Have a Nice Holiday: a Holiday From Being Nice
Well, everybody's wishing me a nice holiday, so I'll start right in on my "nice" holiday: HEY YOU CATS, GET OFF MY XERISCAPE. That dry clay gravel stuff is for the PLANTS.
Since this is Labor Day, and running for State Assembly is in some sense my "job" (although I'm certainly not getting paid) today I'm staying home, not doing my hair, not putting on a suit jacket and heels-- in fact, it's bathing suit time! Yeah, the neighbors are invited, but that's not being "nice", it's just having fun. Today I'm not circulating through any rooms full of strangers, sticking out my right hand to shake and my left hand with a business card in it, and smiling perkily. Frack perky. I'm on vacation.
Since today is my holiday from being "nice", I'm going to get out all that accumulating snark that's been gradually filling up in my brain like ten-legged bisexual frogs in a factory pond.
Rant #1. What ever happened to the idea that inviting someone to something meant they were actually invited? A facebook or evite invitation is just a different format for an invitation with the same content. An rsvp link is no different from an rsvp card, an addition to formal invitations created in the age when etiquette started breaking down and people had to be reminded they were supposed to tell the host whether they could attend or not. So if someone sends me an invitation by email or evite or whatever, with an rsvp link, and I respond yes, why is it that a couple of times I've received "oops, not really, yeah I invited you but I didn't really mean it" replies? Not just once but twice. The first offender was Mark Ciavola of Right Pride. "Oops, yeah I invited you to my Candidate Day but you're not allowed to hand out campaign materials like all the other candidates I invited." Yeah, whatever, I have something else to do that night anyway. Once is a fluke, twice is, I don't know, Flukeman from the X Files? Flukeman's secret identity, apparently, is Fiore. She send me a formal looking invitation to her show with an rsvp link, and when I responded Yes I will come, she replied that I'm not actually invited to be a guest on her show. What the frack? What kind of weird universe have I landed in? If your mother failed to teach you etiquette, you can learn from the newspaper's Miss Manners column, and if you can't afford a newspaper, there are books on it in the public library. I can't think of a better use of our tax money than to supply free etiquette instruction to these "oops oh wait you're uninvited" people.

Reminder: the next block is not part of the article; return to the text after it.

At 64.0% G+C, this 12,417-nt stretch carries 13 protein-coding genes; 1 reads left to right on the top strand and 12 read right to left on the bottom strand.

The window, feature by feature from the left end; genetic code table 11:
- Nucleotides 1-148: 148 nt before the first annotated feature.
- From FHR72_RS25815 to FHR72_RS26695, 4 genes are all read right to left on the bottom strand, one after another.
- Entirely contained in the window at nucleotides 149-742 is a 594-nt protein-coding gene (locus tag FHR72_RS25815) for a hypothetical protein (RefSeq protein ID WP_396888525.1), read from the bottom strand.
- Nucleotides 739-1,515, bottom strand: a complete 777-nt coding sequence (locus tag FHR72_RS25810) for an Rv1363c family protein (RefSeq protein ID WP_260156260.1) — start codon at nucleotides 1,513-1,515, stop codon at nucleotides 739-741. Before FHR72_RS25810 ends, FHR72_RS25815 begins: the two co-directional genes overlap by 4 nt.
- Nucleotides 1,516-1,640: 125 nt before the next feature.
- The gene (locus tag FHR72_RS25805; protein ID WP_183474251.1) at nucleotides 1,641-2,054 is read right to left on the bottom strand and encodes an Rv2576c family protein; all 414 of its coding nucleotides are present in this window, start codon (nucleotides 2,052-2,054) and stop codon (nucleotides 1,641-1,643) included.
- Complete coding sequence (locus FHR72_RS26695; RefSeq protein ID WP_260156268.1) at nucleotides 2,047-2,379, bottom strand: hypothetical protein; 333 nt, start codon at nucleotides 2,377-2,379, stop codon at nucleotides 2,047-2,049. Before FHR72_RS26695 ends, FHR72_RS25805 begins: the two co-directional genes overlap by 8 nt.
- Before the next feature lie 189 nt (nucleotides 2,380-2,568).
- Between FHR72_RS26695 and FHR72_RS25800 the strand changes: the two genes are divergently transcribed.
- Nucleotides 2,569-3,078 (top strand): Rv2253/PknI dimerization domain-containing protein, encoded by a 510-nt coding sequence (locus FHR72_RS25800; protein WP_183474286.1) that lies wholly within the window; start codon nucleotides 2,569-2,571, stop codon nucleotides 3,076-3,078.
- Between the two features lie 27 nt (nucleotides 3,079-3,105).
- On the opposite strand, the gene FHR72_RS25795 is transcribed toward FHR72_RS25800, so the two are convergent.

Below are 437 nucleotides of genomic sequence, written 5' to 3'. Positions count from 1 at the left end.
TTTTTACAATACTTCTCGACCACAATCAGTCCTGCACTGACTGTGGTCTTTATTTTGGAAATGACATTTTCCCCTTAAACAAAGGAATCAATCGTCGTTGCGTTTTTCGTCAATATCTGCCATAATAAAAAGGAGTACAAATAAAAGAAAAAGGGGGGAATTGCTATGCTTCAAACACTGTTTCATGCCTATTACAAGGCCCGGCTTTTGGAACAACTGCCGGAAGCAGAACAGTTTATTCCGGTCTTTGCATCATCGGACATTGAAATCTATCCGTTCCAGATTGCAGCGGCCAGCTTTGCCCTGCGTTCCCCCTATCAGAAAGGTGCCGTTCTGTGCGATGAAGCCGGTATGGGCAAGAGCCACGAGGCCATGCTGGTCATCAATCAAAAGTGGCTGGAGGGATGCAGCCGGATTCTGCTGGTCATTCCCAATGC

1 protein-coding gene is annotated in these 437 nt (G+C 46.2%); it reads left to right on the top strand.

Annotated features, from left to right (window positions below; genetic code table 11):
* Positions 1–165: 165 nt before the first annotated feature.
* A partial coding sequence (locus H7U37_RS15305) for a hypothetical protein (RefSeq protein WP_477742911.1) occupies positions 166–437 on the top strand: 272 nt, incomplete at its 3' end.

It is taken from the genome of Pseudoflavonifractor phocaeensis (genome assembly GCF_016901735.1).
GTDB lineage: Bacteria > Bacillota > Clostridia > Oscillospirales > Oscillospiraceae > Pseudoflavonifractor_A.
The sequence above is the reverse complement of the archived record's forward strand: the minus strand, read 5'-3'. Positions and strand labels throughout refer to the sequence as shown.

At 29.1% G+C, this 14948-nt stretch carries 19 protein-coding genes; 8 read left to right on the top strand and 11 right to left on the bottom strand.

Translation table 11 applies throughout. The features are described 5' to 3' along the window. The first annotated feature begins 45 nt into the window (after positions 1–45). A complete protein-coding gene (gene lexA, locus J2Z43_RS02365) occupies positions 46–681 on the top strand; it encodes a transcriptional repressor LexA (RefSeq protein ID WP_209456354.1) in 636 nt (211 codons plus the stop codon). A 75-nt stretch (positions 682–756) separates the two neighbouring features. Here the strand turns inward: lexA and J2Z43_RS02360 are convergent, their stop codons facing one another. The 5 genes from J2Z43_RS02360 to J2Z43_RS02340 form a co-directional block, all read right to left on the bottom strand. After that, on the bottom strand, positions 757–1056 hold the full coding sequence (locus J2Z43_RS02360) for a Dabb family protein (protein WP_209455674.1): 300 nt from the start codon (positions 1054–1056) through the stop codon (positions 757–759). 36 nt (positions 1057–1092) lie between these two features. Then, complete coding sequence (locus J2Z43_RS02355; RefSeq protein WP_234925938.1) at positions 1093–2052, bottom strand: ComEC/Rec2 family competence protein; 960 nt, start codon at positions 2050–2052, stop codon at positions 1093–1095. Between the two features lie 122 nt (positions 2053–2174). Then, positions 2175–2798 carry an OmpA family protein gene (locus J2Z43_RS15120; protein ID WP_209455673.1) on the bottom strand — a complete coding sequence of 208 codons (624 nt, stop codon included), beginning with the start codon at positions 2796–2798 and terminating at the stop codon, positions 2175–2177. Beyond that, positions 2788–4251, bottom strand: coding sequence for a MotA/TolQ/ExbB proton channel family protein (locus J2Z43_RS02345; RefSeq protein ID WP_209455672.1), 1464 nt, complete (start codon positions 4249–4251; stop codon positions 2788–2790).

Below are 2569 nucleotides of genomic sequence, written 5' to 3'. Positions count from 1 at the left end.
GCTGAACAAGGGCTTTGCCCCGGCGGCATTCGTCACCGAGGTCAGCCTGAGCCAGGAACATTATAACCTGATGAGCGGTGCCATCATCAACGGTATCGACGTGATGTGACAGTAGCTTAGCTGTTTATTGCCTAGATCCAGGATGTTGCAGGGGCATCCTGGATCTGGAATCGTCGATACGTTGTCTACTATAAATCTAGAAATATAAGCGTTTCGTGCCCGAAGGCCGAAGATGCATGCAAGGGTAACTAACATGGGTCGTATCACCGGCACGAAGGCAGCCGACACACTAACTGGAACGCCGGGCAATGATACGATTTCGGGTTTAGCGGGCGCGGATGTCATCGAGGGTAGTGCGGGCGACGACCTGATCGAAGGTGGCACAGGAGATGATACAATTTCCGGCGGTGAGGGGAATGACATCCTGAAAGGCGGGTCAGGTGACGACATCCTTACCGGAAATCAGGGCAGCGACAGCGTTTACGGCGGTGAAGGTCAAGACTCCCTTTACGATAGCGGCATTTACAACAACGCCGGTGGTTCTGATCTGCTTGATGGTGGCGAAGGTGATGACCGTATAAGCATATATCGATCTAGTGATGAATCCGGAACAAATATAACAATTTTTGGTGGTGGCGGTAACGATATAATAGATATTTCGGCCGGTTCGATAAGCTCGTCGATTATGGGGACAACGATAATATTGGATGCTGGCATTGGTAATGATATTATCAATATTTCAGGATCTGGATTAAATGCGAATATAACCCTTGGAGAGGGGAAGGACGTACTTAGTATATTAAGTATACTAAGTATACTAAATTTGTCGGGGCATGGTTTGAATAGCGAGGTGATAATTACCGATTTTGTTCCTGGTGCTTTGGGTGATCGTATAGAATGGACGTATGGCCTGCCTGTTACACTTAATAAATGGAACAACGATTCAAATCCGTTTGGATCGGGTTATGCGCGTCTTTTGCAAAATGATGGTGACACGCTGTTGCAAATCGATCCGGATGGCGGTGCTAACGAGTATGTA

Whatever. Who'd want to be on the show of someone who calls herself a Tribune anyway? Yes, there are eerie parallels between modern America and ancient Rome, but none of them are things I'm proud of. Ancient Rome didn't last too long after it started using mercenary soldiers to fights its Imperial wars. And how about them bread and circuses? Isn't it sad that more people know in intimate detail what Lindsay Lohan is doing than know that the Assembly GOP minority leader proposed a tax on food? In ancient Rome, you couldn't get anything done without a patron. Ever try to get a business license around here without a patron? (When I got my business license for The Science Fiction Store lo these many years ago, my patron was Bob Coffin. Nothing could be done until my patron made a phone call, and then it was all set. That's how you do business around here.) Anthropologists say you can tell when a society has reached the decadent phase and is about to fall when the society starts preferring asymmetry over symmetry in its art. Have you taken a look at CityCenter and the Lou Ruvo Center? They both look like snapshots of an implosion, a moment frozen in time of a building falling down like the World Trade Center on 9/11. Looking at them literally makes me sick. Motion sick. I get that the Ruvo building is supposed to represent a diseased brain, but what's CityCenter's excuse? If I wanted to film a scene about a character having hallucinations, that's where I'd want to film it.
But enough about the Roman Empire. Time to move to the beat of a different accordionist with some escapist reading. No Werewolves Allowed by Cheyenne McCray. Great title. The opening couple of pages where the "paranorm" types were listed was pretty funny. The actual book does not live up to its title, much like the book Helluva Place to Lose a Cow. No Werewolves Allowed is dreck. Bad fanfic about somebody's role playing game characters. I kid you not, the main character is a half-Drow elf. Where's the 50 foot rope? I'd like to string up the editor who bought this stuff and put it on the shelf.
I can't say this is the worst dreck I've ever read. After all, I read stuff on fanfiction.net. But I can say that I've read better stuff written in English by an 11 year old Japanese girl who learned our language by watching TV and really really hopes to hear the language spoken in person someday.
Knock knock. Who's there? Land-snark!